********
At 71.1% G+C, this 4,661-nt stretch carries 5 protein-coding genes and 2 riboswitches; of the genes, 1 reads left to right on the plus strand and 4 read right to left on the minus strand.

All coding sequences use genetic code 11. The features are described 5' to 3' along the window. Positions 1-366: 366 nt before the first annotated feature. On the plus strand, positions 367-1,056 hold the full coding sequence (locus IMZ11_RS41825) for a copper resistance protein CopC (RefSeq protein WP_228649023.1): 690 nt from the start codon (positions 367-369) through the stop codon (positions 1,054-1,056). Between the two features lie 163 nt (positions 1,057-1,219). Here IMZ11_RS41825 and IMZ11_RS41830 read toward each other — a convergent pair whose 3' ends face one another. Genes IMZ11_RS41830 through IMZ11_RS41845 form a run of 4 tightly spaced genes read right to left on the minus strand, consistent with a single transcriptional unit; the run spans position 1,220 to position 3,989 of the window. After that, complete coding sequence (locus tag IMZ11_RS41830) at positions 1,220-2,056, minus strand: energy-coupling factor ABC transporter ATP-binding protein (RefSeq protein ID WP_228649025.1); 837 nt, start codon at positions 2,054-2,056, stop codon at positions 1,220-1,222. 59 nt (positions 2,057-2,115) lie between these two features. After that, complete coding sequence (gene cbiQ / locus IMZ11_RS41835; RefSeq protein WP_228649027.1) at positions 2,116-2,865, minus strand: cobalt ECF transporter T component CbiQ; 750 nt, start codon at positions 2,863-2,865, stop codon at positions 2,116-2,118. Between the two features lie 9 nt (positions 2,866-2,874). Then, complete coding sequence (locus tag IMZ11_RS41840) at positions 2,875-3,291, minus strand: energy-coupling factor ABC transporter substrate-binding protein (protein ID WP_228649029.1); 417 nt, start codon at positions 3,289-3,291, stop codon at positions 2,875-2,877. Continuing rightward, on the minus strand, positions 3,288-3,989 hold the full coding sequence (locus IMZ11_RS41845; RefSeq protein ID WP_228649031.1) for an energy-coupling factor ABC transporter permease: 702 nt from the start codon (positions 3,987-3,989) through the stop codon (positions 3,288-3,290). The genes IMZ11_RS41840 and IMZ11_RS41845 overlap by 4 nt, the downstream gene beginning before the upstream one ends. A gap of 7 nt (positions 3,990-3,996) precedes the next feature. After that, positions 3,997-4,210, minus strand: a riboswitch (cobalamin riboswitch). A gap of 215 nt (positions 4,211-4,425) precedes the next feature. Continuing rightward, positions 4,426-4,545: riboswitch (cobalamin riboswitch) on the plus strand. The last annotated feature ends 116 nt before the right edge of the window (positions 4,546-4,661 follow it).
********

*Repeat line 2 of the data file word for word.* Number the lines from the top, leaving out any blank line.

All coding sequences use genetic code 11. The features are described 5' to 3' along the window. Positions 1-366: 366 nt before the first annotated feature. On the plus strand, positions 367-1,056 hold the full coding sequence (locus IMZ11_RS41825) for a copper resistance protein CopC (RefSeq protein WP_228649023.1): 690 nt from the start codon (positions 367-369) through the stop codon (positions 1,054-1,056). Between the two features lie 163 nt (positions 1,057-1,219). Here IMZ11_RS41825 and IMZ11_RS41830 read toward each other — a convergent pair whose 3' ends face one another. Genes IMZ11_RS41830 through IMZ11_RS41845 form a run of 4 tightly spaced genes read right to left on the minus strand, consistent with a single transcriptional unit; the run spans position 1,220 to position 3,989 of the window. After that, complete coding sequence (locus tag IMZ11_RS41830) at positions 1,220-2,056, minus strand: energy-coupling factor ABC transporter ATP-binding protein (RefSeq protein ID WP_228649025.1); 837 nt, start codon at positions 2,054-2,056, stop codon at positions 1,220-1,222. 59 nt (positions 2,057-2,115) lie between these two features. After that, complete coding sequence (gene cbiQ / locus IMZ11_RS41835; RefSeq protein WP_228649027.1) at positions 2,116-2,865, minus strand: cobalt ECF transporter T component CbiQ; 750 nt, start codon at positions 2,863-2,865, stop codon at positions 2,116-2,118. Between the two features lie 9 nt (positions 2,866-2,874). Then, complete coding sequence (locus tag IMZ11_RS41840) at positions 2,875-3,291, minus strand: energy-coupling factor ABC transporter substrate-binding protein (protein ID WP_228649029.1); 417 nt, start codon at positions 3,289-3,291, stop codon at positions 2,875-2,877. Continuing rightward, on the minus strand, positions 3,288-3,989 hold the full coding sequence (locus IMZ11_RS41845; RefSeq protein ID WP_228649031.1) for an energy-coupling factor ABC transporter permease: 702 nt from the start codon (positions 3,987-3,989) through the stop codon (positions 3,288-3,290). The genes IMZ11_RS41840 and IMZ11_RS41845 overlap by 4 nt, the downstream gene beginning before the upstream one ends. A gap of 7 nt (positions 3,990-3,996) precedes the next feature. After that, positions 3,997-4,210, minus strand: a riboswitch (cobalamin riboswitch). A gap of 215 nt (positions 4,211-4,425) precedes the next feature. Continuing rightward, positions 4,426-4,545: riboswitch (cobalamin riboswitch) on the plus strand. The last annotated feature ends 116 nt before the right edge of the window (positions 4,546-4,661 follow it).